Foremen, not surprisingly, are a significant influence on workers. Foremen who support their workers, involve them in decisions, and emphasize performance create a more motivational workplace. Also not surprisingly, bias and punishment negatively impact worker motivation and satisfaction. (SD-21, p. 105)
Reference: (SD-21)

4 : Contractors

Contractors motivate workers through the four factors of consideration, reward behavior, work facilitation, and performance orientation. Consideration and work facilitation also improve worker performance, and all four impact worker satisfaction. (SD-21, p. 106)
Reference: (SD-21)

5 : Work Crews

The more workers participate together as part of a crew, and the more difficult and clear the crew’s goals were, the greater the motivation of each individual worker. Work crew dimensions also influence work quantity, work quality, and general job satisfaction. (SD-21, p. 106)
Reference: (SD-21)

6 : Safety

Workers did not strongly view OSHA safety regulations as being necessary or influential on their productivity.  Workers did indicate that their employers emphasized safety and that well-written and consistently enforced safety policies, periodic safety meetings, and managerial emphasis on safety all increased the priority that workers placed on doing their jobs safely. (SD-21, p. 101)
Reference: (SD-21)

7 : Seriousness and Extent of Substance Abuse

Owners, contractors, and labor officials all viewed substance abuse in their part of the industry as a serious problem, with design firms viewing it as much less serious for them. When asked to rate substance abuse within their own companies, each stakeholder except labor officials viewed it as less of a problem. The data are unclear whether this difference is an accurate perception or analogous to an addict’s denial of a problem. The percentage of each stakeholder’s firm thought to be substance abusers was also assessed. (SD-32, p. 10)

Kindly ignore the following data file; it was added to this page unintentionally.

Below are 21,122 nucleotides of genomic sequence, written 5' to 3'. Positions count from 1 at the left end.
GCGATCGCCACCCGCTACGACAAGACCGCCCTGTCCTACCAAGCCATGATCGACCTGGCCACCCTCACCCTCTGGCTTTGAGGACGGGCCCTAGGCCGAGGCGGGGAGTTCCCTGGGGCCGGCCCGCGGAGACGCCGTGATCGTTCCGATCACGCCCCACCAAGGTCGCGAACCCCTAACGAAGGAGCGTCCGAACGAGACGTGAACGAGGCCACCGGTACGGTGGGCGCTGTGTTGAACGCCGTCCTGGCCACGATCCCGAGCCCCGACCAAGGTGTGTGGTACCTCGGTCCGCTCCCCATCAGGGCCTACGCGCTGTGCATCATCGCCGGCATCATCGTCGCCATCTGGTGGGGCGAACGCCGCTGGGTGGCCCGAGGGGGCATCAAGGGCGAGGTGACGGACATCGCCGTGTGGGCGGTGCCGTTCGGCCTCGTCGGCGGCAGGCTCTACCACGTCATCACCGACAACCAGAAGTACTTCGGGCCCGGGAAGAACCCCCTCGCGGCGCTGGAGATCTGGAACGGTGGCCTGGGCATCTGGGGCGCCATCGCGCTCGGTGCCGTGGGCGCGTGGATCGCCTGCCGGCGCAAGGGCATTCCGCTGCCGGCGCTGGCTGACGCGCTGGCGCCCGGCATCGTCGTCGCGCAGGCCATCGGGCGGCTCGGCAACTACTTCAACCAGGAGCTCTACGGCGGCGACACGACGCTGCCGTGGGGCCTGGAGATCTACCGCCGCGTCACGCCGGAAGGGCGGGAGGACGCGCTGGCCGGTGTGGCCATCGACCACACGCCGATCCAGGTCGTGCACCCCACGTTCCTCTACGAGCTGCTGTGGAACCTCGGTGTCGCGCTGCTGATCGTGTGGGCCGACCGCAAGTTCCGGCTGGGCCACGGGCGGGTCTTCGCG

Reference: (SD-32)

8 : Cost Impacts

Overall design and construction costs were thought to be 6.5-8.5% higher as a result of substance abuse. Part of the increased costs result from higher insurance costs (both health care and worker’s comp). Designers assessed lower impacts in their segment of the construction industry, consistent with their view that the problem is less prevalent for them. (SD-32, p. 14)
Reference: (SD-32)

9 : Other Impacts

Survey respondents all perceived absenteeism, late starts, early quits, safety incidents, productivity, and turnover as being significantly and adversely impacted by substance abuse, on average between 13.6-18.8%. Interestingly, designers report similar percentage increases. (SD-32, p. 15)
Reference: (SD-32)

10 : Responses

A variety of approaches are being used to address the substance abuse problem with establishment of clear company policy being the most widely used, and search/seizure (in liaison with local law enforcement) being least frequently used. (SD-32, p. 19)
Reference: (SD-32)

11 : Drug Testing

Owners are more likely to employ drug testing, with pre-employment testing most commonly used. For-cause testing, including after accidents, is the next most frequently used. All stakeholders overwhelmingly expressed they would NOT hire a known drug/alcohol abuser. A significant majority would, however, hire a recovering alcohol or drug addict. (SD-32, p. 22)
Reference: (SD-32)

12 : Paradigm Shift

The construction industry needs to begin to use a different paradigm from the quasi-scientific management one currently in use. A new paradigm featuring greater worker involvement, responsibility, and accountability akin to the “craft” paradigm is recommended. (SD-63, p. 2)
Reference: (SD-63)

13 : Paradigm Continuum

Nine paradigms of employee involvement were identified and placed onto a continuum, as shown below. Detailed analysis of each, including costs and benefits of using each paradigm, is presented in SD-63 Appendix I. (SD-63, p. 10)
Reference: (SD-63)

Key Performance Indicators

Improved cost, Improved staff turnover, Improved absenteeism, Improved craft productivity, Improved safety

Research Publications

Open Shop Construction Workers and Their Work Environment - SD-21

Publication Date: Type: Research Report Pages: Status:

Substance Abuse: The Problem and Its Solution - SD-32

Publication Date: Type: Research Report Pages: Status:

Employee Involvement in Construction - SD-63

Publication Date: Type: Research Report Pages: Status: